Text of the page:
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In yoga and wellness communities, the term “safe space” has intended to mean that “all are welcome.” But, the truth is, we cannot guarantee safety for every single person in a yoga space—because each individual has different needs and a personal understanding of what “safety” means for them. It’s impossible to hold space for an entire group of people and ensure that each person’s individual needs are constantly met, especially when what they need may shift or change.
But, while we might not be able to guarantee safe spaces, we can create safer spaces, says yoga teacher and social justice warrior Michelle Cassandra Johnson. Our yoga practice can show us how.
What is a safer space?
As a transgender, nonbinary, and queer person who has been practicing yoga for twenty years, I know firsthand the need for safer yoga spaces for those of us who don’t conform to gender norms, assignments, or expectations—spaces that welcome and respect trans and non-binary students, spaces where we aren’t misgendered or subjected to transphobic remarks, where we aren’t given dirty looks for being “unreadable” as a “man or woman,” where we can use a public bathroom or changing room in peace.
Safer spaces and communities are created by and with allies who see, validate, and affirm trans and non-binary community members. But genuine allyship—also often referred to as being an “accomplice” or a “co-conspirator”—is rooted in inner work. We cannot be in solidarity with others without committing to the deeper practices of noticing and questioning our thoughts, our actions, and our relationships. The truth is that allyship, like yoga, is a practice of inner work. And we must commit to this deeper work in order to create safer yoga spaces for all.
Finding the ally within
As a yoga teacher, you cannot guarantee the safety of your trans students. But aiming to create safer spaces for trans folks is within everyone’s reach. Doing so calls on the teachings of yoga, beginning with the yamas and niyamas—the ethical precepts contained in Patanjali’s Yoga Sutras that are intended to guide our thoughts, actions, and relationships.
On our yoga mats, we learn to watch the nature of our minds, to observe our reactions and thought patterns, and to return to the present moment. This is Yoga Sutra 1.2, Yogas-citta-vrtti-nirodhah, in action. Melissa Shah, a yoga therapist trained in the Viniyoga tradition, interprets this Sutra to mean “directing the mind with sustained attention.”
Slowing down and practicing mindfulness is a yogic practice that supports us in engaging in the inner work we must do before we can fully engage in the outer work of allyship. When we slow down and when we practice mindfulness, we can remember the things that help us to become stronger allies.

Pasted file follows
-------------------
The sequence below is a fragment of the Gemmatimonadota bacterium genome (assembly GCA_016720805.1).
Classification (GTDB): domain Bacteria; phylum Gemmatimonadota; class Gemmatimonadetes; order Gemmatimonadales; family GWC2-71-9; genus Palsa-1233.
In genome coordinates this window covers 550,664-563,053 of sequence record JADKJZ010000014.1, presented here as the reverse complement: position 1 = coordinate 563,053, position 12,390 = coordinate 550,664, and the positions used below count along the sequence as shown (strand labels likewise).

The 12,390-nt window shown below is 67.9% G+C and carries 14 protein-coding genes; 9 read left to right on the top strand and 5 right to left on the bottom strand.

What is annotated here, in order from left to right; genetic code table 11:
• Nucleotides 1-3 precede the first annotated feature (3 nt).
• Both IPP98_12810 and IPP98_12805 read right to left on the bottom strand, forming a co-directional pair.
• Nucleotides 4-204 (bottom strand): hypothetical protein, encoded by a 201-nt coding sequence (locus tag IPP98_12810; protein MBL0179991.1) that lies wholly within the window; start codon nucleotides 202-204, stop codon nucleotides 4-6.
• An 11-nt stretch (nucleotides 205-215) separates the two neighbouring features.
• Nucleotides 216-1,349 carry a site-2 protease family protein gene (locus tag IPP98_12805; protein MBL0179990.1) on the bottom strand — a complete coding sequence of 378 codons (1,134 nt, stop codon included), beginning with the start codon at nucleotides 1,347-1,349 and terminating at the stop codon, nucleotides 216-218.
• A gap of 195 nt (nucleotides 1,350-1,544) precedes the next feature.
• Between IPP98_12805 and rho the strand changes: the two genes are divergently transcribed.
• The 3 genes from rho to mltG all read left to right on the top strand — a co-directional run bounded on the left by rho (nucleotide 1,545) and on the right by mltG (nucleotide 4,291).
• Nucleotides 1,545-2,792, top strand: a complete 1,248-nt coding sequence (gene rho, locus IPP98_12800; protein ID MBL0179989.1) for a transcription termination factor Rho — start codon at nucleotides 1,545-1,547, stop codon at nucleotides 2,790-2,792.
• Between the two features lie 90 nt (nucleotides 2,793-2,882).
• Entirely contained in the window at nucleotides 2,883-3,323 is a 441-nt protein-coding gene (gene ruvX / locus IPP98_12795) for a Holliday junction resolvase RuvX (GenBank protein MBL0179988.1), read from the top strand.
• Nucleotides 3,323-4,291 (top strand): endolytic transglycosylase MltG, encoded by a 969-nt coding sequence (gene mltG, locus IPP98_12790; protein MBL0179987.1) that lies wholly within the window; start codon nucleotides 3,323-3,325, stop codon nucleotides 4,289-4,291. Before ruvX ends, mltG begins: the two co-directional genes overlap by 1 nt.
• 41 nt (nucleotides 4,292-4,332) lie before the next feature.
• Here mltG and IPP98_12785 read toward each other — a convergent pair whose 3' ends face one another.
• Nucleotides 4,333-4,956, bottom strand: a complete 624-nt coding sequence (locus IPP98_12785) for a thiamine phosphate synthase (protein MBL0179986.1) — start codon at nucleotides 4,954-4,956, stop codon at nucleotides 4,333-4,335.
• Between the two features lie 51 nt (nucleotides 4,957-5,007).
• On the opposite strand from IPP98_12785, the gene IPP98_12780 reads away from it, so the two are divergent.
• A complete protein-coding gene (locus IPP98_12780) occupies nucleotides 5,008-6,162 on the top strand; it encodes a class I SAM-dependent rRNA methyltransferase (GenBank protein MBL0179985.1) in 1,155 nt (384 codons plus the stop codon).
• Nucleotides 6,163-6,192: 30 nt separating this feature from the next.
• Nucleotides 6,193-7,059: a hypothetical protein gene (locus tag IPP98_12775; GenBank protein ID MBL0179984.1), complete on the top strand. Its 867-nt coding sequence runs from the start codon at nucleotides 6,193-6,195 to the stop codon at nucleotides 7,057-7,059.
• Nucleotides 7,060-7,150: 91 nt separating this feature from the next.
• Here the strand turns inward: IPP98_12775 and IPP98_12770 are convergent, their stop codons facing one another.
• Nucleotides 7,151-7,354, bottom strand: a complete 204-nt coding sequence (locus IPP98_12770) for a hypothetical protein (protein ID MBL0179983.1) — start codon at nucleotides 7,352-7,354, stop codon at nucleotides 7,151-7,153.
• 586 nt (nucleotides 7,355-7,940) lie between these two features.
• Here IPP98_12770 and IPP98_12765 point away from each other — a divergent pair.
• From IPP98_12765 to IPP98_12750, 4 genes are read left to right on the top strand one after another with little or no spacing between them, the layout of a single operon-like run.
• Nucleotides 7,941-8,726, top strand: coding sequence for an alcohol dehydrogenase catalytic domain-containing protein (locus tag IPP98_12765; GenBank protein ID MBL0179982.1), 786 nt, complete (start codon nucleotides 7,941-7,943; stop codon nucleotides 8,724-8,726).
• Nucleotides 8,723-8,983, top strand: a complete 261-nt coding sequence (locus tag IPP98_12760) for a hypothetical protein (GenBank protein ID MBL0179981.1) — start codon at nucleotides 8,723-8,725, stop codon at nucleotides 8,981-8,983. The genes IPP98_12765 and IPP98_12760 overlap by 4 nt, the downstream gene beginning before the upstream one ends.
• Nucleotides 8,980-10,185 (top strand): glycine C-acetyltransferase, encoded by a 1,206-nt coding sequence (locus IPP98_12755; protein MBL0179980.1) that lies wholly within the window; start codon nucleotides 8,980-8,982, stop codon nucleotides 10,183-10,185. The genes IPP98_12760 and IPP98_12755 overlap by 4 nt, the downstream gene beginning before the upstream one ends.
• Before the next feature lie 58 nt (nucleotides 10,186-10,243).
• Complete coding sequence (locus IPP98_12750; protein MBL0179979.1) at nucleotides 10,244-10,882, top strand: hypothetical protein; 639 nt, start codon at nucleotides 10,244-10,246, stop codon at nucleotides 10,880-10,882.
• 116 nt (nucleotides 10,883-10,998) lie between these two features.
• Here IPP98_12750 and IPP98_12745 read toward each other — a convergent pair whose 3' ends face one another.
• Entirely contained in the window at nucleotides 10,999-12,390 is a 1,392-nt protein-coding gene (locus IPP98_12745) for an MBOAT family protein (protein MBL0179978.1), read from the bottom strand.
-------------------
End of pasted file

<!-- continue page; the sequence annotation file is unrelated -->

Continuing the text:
Through present-moment awareness, we might be better able to notice our biases, the assumptions we make about others, and the ways in which our minds might be conditioned to see gender. By staying mindful, we can shift our minds, our behaviors, and our language choices in the moment.
When we practice mindfulness, we can remember that we can’t assume someone’s gender based on appearances. We can take the time to slow down and remember someone’s pronouns—or find the humility to ask if we’ve forgotten. We can choose to replace gendered language and heteronormative images with gender neutral words, cues, and imagery in our practice space and communities. Most importantly, we can acknowledge when harm has occurred—whether we’ve been the perpetrator or a witness—and we can engage in the practice of repair. We can take responsibility and hold ourselves and others accountable.
Applying the yamas and niyamas
Practicing this way is ahimsa, or non-harming, in practice. But it is also about svadhyaya, or self-study. When you look within, you can reflect on what narratives you might have internalized relating to your own experience of gender. Reflect on the ways you’ve personally experienced internal disconnects, suffering, or harm because of the gender binary and our gendered systems. These are constructs and systems that impact us all, regardless of our gender identities.
Trans, non-binary, and gender non-conforming folks suffer in this system, while cisgender folks benefit from it because they’re seen and upheld as the “norm.” And still, this is a both/and scenario. Cisgender folks also experience harmful effects.
For example, cis men and people assigned male at birth may limit emotional expression, a characteristic associated with toxic masculinity. A system that reinforces heteronormativity also proliferates Western cultural beauty standards. It promotes body shaming, fatphobia, diet culture, slut-shaming, and other harmful behaviors and beliefs that affect people of all gender identities.
Beginning the Culture Shift
In order for us to subvert the gender binary and create safer spaces in which all of us can thrive—and especially those of us most impacted by oppressive systems and structures—we must reflect on what we’ve internalized from harmful messaging and how that plays out in our lives.
This is what it means to take responsibility for yourself and others; this is what it means to commit to the work of holding yourself accountable. Yoga invites us to commit to our individual and collective transformation and liberation, creating a more welcoming and inclusive world for everybody.
About our contributor
Tristan Katz (they/them) is a writer, digital strategist, and equity-inclusion facilitator. Their podcast with Lauren Roberts, ALL THE F*CK IN, is about finding success in business and entrepreneurship without abandoning social justice values. Katz was named one of Yoga Journal’s 2021 Game Changers for their work in yoga, equity, diversity, and inclusivity.